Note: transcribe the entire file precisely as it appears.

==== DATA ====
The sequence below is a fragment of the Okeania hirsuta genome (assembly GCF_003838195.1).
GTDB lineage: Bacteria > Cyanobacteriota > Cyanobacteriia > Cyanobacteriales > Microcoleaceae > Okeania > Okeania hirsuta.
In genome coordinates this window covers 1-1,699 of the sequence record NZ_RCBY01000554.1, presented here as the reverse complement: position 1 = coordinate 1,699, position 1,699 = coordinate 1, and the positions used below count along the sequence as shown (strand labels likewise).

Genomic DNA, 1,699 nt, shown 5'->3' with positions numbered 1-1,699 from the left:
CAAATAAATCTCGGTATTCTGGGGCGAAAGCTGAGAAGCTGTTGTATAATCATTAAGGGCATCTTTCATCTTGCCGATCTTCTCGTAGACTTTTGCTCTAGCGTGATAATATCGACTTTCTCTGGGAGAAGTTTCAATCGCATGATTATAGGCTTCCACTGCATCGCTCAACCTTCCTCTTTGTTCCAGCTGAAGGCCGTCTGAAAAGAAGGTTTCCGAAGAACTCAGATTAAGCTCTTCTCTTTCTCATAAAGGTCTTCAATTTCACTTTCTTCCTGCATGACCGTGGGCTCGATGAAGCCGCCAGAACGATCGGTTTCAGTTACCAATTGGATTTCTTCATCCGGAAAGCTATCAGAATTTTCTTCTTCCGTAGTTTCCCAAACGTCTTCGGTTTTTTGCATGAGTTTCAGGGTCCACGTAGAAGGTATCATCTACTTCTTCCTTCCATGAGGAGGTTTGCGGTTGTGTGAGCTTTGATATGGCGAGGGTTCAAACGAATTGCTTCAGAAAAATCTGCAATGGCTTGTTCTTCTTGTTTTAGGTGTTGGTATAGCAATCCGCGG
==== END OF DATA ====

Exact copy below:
The sequence below is a fragment of the Okeania hirsuta genome (assembly GCF_003838195.1).
GTDB lineage: Bacteria > Cyanobacteriota > Cyanobacteriia > Cyanobacteriales > Microcoleaceae > Okeania > Okeania hirsuta.
In genome coordinates this window covers 1-1,699 of the sequence record NZ_RCBY01000554.1, presented here as the reverse complement: position 1 = coordinate 1,699, position 1,699 = coordinate 1, and the positions used below count along the sequence as shown (strand labels likewise).

Genomic DNA, 1,699 nt, shown 5'->3' with positions numbered 1-1,699 from the left:
CAAATAAATCTCGGTATTCTGGGGCGAAAGCTGAGAAGCTGTTGTATAATCATTAAGGGCATCTTTCATCTTGCCGATCTTCTCGTAGACTTTTGCTCTAGCGTGATAATATCGACTTTCTCTGGGAGAAGTTTCAATCGCATGATTATAGGCTTCCACTGCATCGCTCAACCTTCCTCTTTGTTCCAGCTGAAGGCCGTCTGAAAAGAAGGTTTCCGAAGAACTCAGATTAAGCTCTTCTCTTTCTCATAAAGGTCTTCAATTTCACTTTCTTCCTGCATGACCGTGGGCTCGATGAAGCCGCCAGAACGATCGGTTTCAGTTACCAATTGGATTTCTTCATCCGGAAAGCTATCAGAATTTTCTTCTTCCGTAGTTTCCCAAACGTCTTCGGTTTTTTGCATGAGTTTCAGGGTCCACGTAGAAGGTATCATCTACTTCTTCCTTCCATGAGGAGGTTTGCGGTTGTGTGAGCTTTGATATGGCGAGGGTTCAAACGAATTGCTTCAGAAAAATCTGCAATGGCTTGTTCTTCTTGTTTTAGGTGTTGGTATAGCAATCCGCGG